• /* Starred Review */ Mae desperately misses her garden after moving to the city, with its tall, crowded buildings and narrow streets; her new urban environment offers no "winding paths and leafy hiding spots" or butterfly chases "in the wavy grass." Light-skinned with bobbed chestnut hair tucked behind her ears, Mae tries to cheer herself up, which will deeply impress young readers who couldn't imagine being transplanted (and perhaps seem even more admirable to those who have!). She covers a cobblestone square with chalk drawings of caterpillars, leaves, dragonflies, dandelions, bees, and grass; she covers towering cardboard moving boxes with apple trees, lily of the valley, birds, daisies, and ladybugs. But the rain washes away her pictures, and her dad totes away the boxes. While the city has its own appeal, its elegant buildings stretching skyward and its charming storefronts cheery, Mae's melancholy bleeds through, coloring everything. Wan watercolors offer some soft pinks, mellow reds, and mossy greens, but overcast slate blues and grays dominate. Verdant, dazzling endpapers at the book's very beginning (dappled leaves covering the spread completely, dotted with little wildflowers and the faces of a few woodland creatures) make Mae's changed circumstances painfully clear. When she stumbles upon Florette, a greenhouse plant shop crawling with vines, leaves, cactus needles, and blossoms, Mae finally sees she can bloom where she's been planted. Lessons in both gumption and the sacred nature of urban green spaces. (Picture book. 4-8) (Kirkus Reviews, December 1, 2017)
http://library.link/vocab/ext/novelist/bookUI
10559956
Cataloging source
DLC
http://library.link/vocab/creatorName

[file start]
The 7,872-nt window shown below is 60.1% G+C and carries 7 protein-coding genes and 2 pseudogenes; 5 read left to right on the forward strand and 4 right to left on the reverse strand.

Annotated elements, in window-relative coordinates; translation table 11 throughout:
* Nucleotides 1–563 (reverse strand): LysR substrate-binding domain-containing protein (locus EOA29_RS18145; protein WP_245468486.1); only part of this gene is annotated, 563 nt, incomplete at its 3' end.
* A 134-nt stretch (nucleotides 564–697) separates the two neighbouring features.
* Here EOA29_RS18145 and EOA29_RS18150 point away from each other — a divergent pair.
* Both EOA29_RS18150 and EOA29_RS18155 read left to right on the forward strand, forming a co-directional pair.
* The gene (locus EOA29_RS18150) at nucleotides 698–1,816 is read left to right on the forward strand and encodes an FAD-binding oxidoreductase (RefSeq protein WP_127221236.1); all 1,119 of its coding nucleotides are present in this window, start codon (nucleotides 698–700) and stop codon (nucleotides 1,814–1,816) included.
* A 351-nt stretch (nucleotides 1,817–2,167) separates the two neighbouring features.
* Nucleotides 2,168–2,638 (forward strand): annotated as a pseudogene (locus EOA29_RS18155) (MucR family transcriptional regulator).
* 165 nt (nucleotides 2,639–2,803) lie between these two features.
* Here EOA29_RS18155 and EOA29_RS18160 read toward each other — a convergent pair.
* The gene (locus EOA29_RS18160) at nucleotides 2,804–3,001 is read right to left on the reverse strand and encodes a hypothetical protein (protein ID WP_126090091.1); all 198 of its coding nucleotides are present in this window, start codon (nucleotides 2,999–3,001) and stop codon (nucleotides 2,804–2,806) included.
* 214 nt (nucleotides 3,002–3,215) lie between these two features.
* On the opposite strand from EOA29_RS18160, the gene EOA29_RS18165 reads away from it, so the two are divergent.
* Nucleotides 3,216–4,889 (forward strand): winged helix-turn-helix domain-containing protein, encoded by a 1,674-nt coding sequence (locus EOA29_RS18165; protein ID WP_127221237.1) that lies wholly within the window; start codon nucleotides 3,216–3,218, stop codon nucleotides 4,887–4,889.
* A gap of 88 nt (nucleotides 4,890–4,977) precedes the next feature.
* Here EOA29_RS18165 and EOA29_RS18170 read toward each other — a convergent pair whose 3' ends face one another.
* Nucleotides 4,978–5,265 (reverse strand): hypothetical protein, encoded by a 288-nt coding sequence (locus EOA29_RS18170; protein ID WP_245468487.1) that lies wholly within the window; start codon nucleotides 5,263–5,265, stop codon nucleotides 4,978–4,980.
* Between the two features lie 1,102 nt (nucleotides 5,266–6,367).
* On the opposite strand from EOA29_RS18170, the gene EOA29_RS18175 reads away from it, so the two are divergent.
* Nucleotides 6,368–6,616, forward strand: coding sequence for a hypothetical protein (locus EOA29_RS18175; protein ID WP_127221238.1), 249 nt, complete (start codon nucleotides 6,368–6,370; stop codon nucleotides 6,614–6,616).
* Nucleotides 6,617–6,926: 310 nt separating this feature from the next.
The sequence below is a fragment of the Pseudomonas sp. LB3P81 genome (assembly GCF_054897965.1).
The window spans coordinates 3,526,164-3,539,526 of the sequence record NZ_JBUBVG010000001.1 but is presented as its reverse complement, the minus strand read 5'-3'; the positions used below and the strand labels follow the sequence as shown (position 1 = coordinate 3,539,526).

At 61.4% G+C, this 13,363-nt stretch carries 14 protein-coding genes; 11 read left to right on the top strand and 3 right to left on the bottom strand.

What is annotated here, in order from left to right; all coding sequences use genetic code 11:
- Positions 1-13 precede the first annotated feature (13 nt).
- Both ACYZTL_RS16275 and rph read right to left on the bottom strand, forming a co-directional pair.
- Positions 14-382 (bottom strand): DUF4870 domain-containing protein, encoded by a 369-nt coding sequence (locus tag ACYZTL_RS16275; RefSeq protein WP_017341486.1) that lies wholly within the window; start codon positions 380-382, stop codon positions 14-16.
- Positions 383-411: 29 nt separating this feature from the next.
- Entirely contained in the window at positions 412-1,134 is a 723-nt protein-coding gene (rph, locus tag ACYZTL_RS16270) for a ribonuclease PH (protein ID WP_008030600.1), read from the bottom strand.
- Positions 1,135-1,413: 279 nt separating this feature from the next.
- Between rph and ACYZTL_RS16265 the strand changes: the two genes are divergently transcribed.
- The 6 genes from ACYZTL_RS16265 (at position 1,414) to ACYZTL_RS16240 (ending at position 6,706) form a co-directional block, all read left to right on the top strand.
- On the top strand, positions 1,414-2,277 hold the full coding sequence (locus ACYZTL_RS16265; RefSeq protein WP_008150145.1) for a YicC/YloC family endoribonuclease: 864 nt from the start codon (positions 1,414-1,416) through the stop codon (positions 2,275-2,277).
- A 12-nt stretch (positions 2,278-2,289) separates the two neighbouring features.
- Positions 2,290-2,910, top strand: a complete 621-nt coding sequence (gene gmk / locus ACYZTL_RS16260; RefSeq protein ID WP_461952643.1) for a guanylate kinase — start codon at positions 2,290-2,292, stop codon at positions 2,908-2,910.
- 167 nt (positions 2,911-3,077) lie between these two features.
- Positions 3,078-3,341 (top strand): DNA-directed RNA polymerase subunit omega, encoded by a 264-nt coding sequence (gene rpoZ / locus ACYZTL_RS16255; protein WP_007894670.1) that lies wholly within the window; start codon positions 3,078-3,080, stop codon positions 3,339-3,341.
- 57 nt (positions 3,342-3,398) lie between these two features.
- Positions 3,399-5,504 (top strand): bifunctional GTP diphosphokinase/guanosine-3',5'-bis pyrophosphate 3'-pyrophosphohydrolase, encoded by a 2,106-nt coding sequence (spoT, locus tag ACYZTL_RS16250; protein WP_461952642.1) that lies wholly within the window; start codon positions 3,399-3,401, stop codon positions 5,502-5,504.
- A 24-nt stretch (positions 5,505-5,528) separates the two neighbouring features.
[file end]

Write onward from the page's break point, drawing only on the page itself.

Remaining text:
Walker, Anna
Dewey number
[E]
Index
no index present
Intended audience
  • AD590L
  • Decoding demand: 74 (high)
  • Semantic demand: 72 (high)
  • Syntactic demand: 77 (high)
  • Structure demand: 82 (very high)
Intended audience source
  • Lexile
  • Lexile
Literary form
fiction
http://library.link/vocab/ext/novelist/minGradeLevel
  • -1
  • 1
http://library.link/vocab/resourcePreferred
True
http://library.link/vocab/subjectName
  • Moving, Household
  • City and town life
  • Nature stories
  • Moving, Household
  • City and town life
  • Nature stories
  • JUVENILE FICTION
  • JUVENILE FICTION
  • JUVENILE FICTION
Target audience
primary
Label
Florette, Anna Walker
Instantiates
Publication
Carrier category
volume
Carrier category code
  • nc
Carrier MARC source
rdacarrier
Content category
  • text
  • still image
Content type code
  • txt
  • sti
Content type MARC source
  • rdacontent
  • rdacontent
Control code
1911998
Extent
1 volume
Isbn
9780544876835
Lccn
2016049419
Media category
unmediated
Media MARC source
rdamedia
Media type code
  • n
System control number
  • (Sirsi) i9780544876835
  • (OCoLC)986991506
Label
Florette, Anna Walker
Publication
Carrier category
volume
Carrier category code
  • nc
Carrier MARC source
rdacarrier
Content category
  • text
  • still image
Content type code
  • txt
  • sti
Content type MARC source
  • rdacontent
  • rdacontent
Control code
1911998
Extent
1 volume
Isbn
9780544876835
Lccn
2016049419
Media category
unmediated
Media MARC source
rdamedia
Media type code
  • n
System control number
  • (Sirsi) i9780544876835
  • (OCoLC)986991506

Library Locations

    • Carver BranchBorrow it
      1161 Angelina St., Austin, TX, 78702, US
      30.2695584 -97.7240278
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      30.2713021 -97.7460168
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      30.3529975 -97.7551561
    • Southeast BranchBorrow it
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      30.1876256 -97.7419319
    • St. John BranchBorrow it
      7500 Blessing Ave., Austin, TX, 78752, US
      30.3328231 -97.6937014
    • Twin Oaks BranchBorrow it
      1800 S. Fifth St., Austin, TX, 78704, US
      30.2486884 -97.76239749999999
    • University Hills BranchBorrow it
      4701 Loyola Ln., Austin, TX, 78723, US
      30.3093017 -97.6664785
    • Willie Mae Kirk BranchBorrow it
      3101 Oak Springs Dr., Austin, TX, 78723, US
      30.2729762 -97.699748
    • Windsor Park BranchBorrow it
      5833 Westminster Dr., Austin, TX, 78723, US
      30.3116523 -97.6902298